When we first visited the cabin five years ago, we’d thought the well was quaint. In time it turned out to be life itself. I’d never understood wells—where the water came from, how it stayed there, why it was okay to drink. I didn’t think about those things anymore. The well was there. It had water. That was all that mattered.

When one thing stopped mattering, something else inevitably replaced it. Television didn’t matter, but books did. Traffic jams didn’t matter, but weather did. Time didn’t matter, but love did.

That surprised me the most. How much love mattered. When I lost distraction, I gained reflection. I sat for long periods of time and thought about myself and Emma, the last two things in the world that would still bend to reason. I thought she saw that too, that the future existed only as a function of me and her.

She listened to the radio. I did too. The loops were like the unfunny, crude joke you tell your friends just to see if they react the same way you did. His Permanence stopped making new ones. The same twenty or so loops replayed all day on every station. Emma knew them by heart. I suppose I did too. It was like a joke. She laughed when she wasn’t crying.

I used to be a city dweller, so trees meant nothing to me. We were in a forest, that is all I could say. I didn’t know the kinds of trees. I didn’t recognize the paw-prints. The leaves were green and then brown when they fell to earth. I didn’t commune with nature, but I lived in it, and Emma lived with me, and that was enough.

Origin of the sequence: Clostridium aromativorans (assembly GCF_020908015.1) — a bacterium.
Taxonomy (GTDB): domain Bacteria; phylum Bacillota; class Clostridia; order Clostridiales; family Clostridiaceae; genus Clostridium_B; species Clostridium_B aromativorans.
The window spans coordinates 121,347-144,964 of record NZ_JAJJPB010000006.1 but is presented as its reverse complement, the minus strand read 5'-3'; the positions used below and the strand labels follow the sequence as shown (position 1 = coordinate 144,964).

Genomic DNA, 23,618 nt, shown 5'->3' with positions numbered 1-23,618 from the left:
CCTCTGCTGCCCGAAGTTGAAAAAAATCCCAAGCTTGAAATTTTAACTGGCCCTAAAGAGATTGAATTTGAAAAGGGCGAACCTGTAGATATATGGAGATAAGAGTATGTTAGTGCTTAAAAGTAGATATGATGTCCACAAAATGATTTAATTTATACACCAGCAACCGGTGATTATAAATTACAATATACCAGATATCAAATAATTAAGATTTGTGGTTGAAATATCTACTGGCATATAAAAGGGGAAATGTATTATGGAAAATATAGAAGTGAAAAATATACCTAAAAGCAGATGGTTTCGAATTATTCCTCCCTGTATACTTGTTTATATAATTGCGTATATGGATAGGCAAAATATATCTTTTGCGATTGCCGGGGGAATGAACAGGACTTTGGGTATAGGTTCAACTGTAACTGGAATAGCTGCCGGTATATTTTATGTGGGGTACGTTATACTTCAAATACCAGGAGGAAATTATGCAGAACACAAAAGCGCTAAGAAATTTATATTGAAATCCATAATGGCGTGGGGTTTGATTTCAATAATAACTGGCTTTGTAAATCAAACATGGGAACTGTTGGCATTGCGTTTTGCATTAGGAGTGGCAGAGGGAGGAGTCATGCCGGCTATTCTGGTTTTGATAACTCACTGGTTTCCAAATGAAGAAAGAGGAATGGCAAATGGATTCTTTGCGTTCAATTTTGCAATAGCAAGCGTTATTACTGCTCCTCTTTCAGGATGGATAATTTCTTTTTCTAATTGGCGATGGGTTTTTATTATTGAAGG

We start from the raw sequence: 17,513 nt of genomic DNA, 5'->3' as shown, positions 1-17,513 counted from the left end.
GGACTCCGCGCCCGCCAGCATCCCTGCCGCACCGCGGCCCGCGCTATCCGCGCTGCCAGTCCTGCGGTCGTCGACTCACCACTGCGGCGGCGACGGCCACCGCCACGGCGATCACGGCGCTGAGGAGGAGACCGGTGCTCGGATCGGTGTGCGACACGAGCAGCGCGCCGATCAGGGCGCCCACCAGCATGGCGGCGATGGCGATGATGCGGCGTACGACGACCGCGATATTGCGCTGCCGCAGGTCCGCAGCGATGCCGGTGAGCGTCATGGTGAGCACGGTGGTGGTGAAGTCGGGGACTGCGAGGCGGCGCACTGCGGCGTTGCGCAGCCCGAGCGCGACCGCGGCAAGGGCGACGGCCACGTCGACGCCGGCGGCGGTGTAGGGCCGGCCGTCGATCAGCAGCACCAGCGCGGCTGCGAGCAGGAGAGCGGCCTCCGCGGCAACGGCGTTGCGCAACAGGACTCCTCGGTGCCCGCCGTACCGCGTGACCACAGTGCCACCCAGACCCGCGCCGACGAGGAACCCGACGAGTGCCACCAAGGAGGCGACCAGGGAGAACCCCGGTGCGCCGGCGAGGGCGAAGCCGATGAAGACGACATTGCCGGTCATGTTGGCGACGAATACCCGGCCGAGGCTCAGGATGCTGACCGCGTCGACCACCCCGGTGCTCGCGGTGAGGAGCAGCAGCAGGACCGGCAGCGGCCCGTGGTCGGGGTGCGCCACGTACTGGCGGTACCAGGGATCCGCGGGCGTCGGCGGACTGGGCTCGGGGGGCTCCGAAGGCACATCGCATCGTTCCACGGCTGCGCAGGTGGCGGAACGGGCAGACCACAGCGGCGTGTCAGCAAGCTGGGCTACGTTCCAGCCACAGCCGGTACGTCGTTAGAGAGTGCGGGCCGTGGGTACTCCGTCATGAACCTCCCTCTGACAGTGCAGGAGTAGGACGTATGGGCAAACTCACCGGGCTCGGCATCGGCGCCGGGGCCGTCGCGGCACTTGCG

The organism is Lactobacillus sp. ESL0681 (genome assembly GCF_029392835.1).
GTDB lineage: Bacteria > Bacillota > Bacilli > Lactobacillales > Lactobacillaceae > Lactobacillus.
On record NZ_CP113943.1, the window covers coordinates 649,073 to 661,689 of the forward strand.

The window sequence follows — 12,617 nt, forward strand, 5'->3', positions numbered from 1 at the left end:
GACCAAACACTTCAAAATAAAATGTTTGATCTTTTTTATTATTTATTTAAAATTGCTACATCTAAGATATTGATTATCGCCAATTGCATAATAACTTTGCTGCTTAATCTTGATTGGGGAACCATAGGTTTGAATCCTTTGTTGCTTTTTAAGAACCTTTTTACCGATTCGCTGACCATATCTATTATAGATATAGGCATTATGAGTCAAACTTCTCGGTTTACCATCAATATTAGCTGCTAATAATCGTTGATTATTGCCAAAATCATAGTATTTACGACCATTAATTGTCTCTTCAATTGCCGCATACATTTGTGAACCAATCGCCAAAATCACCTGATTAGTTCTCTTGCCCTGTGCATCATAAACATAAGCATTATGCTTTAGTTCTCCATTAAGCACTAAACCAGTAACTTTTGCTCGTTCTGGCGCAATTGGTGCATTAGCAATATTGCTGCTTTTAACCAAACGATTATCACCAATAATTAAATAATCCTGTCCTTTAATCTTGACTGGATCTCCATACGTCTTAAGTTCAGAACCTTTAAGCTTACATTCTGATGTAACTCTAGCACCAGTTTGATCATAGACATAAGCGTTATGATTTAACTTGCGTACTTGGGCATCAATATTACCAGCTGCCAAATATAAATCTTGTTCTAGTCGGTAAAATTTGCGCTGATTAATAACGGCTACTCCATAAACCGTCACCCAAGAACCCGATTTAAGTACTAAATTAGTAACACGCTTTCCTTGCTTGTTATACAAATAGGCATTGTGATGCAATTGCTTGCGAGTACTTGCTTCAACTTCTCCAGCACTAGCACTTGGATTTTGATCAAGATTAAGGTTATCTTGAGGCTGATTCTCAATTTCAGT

Before the Bodhi Brigades formed, before His Permanence spoke to the sun and absolved the world of its hunger and suffering, before the Drownings and the Food Burnings, before declaring war on the moon and then finally banning the words “death,” “die,” and “dying” altogether, His Permanence had worn polos and hosted an infomercial. Even in the infomercials, you had to admit, he was pretty convincing. You never wanted to buy a clapper so bad. His name was Tom Emmons, a stage name. No one knew his real name.

Or maybe someone did. But with the internet long gone, the radio on loop, and all the televisions floating to nowhere or resting in lake silts or washed up on beaches, there was no way to know anything worthwhile. Shouldn’t the Brits have come by now? I kept wondering. Where’s the Chinese navy when you need it? In the books there were always rumors of salvation, faint hopes to cling to like a candle during a blackout.

There were no rumors for us. The few people we saw were in the form of ash. So we made our own rumors. Soap was being shipped from Norway. The squirrels were rallying the resistance. The President had recovered from his supposedly fatal burns with minimal scarring.

The squirrels did not organize the resistance. We had lots of canned food though. Lots of beans. People had called me crazy when I spent $700 on canned food. I should have bought more but it seemed like enough at the time. By the time we ran out of beans, I couldn’t remember what a dollar bill looked like.

The days ticked off soundlessly. The sun didn’t notice anything had changed. Clouds came and went. The radio played on, if you cranked it. Which Emma did, every day.

And she was just as beautiful as before. Maybe even more so. Or maybe less, I couldn’t really remember. All my memories of her collided into that day in September when we saw a beached whale. She stood before its massive gray body and heard the death in its ragged breathing. Bracing herself against the wind, her hair a moving sculpture, she cried. I did too. Later that day, she told me that, more than anything else, she didn’t want to drown. She’d rather die any other way.